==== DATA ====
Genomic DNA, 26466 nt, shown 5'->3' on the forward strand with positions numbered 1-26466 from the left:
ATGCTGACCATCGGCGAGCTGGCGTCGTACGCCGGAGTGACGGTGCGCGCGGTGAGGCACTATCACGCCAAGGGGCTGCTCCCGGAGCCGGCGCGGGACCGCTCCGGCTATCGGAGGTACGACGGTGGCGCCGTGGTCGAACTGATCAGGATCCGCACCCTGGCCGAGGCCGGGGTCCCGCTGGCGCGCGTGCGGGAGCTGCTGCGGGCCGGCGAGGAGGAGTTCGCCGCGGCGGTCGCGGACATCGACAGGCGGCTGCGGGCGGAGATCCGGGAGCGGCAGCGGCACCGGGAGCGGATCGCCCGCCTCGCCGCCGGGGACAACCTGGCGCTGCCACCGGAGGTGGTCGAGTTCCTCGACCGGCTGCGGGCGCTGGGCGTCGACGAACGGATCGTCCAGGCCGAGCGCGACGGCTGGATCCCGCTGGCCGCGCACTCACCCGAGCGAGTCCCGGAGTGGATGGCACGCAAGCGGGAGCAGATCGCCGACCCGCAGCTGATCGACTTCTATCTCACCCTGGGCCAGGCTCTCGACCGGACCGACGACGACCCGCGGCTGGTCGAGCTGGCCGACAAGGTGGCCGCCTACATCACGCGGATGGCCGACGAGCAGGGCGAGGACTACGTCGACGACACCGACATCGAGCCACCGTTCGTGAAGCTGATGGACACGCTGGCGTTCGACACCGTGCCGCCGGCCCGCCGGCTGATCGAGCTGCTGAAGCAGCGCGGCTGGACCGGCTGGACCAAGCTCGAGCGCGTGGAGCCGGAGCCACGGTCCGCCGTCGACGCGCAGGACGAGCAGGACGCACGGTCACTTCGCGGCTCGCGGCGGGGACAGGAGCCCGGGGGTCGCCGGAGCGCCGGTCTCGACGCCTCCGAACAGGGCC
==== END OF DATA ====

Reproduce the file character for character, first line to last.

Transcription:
Genomic DNA, 26466 nt, shown 5'->3' on the forward strand with positions numbered 1-26466 from the left:
ATGCTGACCATCGGCGAGCTGGCGTCGTACGCCGGAGTGACGGTGCGCGCGGTGAGGCACTATCACGCCAAGGGGCTGCTCCCGGAGCCGGCGCGGGACCGCTCCGGCTATCGGAGGTACGACGGTGGCGCCGTGGTCGAACTGATCAGGATCCGCACCCTGGCCGAGGCCGGGGTCCCGCTGGCGCGCGTGCGGGAGCTGCTGCGGGCCGGCGAGGAGGAGTTCGCCGCGGCGGTCGCGGACATCGACAGGCGGCTGCGGGCGGAGATCCGGGAGCGGCAGCGGCACCGGGAGCGGATCGCCCGCCTCGCCGCCGGGGACAACCTGGCGCTGCCACCGGAGGTGGTCGAGTTCCTCGACCGGCTGCGGGCGCTGGGCGTCGACGAACGGATCGTCCAGGCCGAGCGCGACGGCTGGATCCCGCTGGCCGCGCACTCACCCGAGCGAGTCCCGGAGTGGATGGCACGCAAGCGGGAGCAGATCGCCGACCCGCAGCTGATCGACTTCTATCTCACCCTGGGCCAGGCTCTCGACCGGACCGACGACGACCCGCGGCTGGTCGAGCTGGCCGACAAGGTGGCCGCCTACATCACGCGGATGGCCGACGAGCAGGGCGAGGACTACGTCGACGACACCGACATCGAGCCACCGTTCGTGAAGCTGATGGACACGCTGGCGTTCGACACCGTGCCGCCGGCCCGCCGGCTGATCGAGCTGCTGAAGCAGCGCGGCTGGACCGGCTGGACCAAGCTCGAGCGCGTGGAGCCGGAGCCACGGTCCGCCGTCGACGCGCAGGACGAGCAGGACGCACGGTCACTTCGCGGCTCGCGGCGGGGACAGGAGCCCGGGGGTCGCCGGAGCGCCGGTCTCGACGCCTCCGAACAGGGCC